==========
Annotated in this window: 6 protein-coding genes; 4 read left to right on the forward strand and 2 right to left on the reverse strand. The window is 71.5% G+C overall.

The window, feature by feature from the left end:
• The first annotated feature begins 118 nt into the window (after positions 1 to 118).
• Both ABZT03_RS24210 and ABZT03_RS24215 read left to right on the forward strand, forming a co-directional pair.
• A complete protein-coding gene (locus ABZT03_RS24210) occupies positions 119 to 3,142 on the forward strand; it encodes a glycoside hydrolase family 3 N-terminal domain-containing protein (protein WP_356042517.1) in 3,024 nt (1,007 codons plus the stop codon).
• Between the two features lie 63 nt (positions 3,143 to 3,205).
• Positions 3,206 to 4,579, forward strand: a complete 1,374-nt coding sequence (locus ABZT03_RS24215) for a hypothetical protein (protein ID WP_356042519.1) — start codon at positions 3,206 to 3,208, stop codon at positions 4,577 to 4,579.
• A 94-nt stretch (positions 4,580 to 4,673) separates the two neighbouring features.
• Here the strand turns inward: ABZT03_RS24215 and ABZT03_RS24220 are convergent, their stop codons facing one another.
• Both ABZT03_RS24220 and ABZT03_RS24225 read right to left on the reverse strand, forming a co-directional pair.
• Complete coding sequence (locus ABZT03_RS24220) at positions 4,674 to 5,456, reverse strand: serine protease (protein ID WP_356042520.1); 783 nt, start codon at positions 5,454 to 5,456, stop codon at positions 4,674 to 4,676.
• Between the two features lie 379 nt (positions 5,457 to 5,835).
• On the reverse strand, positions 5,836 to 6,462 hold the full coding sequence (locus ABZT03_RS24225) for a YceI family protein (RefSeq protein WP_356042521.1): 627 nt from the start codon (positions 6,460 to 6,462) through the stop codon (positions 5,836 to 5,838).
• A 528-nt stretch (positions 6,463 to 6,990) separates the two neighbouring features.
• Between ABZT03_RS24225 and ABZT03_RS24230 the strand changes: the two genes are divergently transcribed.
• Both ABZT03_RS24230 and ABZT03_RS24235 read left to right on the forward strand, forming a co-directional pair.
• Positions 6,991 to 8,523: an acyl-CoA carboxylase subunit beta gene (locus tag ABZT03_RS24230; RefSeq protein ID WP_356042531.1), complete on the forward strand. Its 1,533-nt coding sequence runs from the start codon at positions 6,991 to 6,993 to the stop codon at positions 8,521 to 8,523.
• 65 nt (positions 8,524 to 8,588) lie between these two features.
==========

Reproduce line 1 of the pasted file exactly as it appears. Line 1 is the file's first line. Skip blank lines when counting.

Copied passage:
Annotated in this window: 6 protein-coding genes; 4 read left to right on the forward strand and 2 right to left on the reverse strand. The window is 71.5% G+C overall.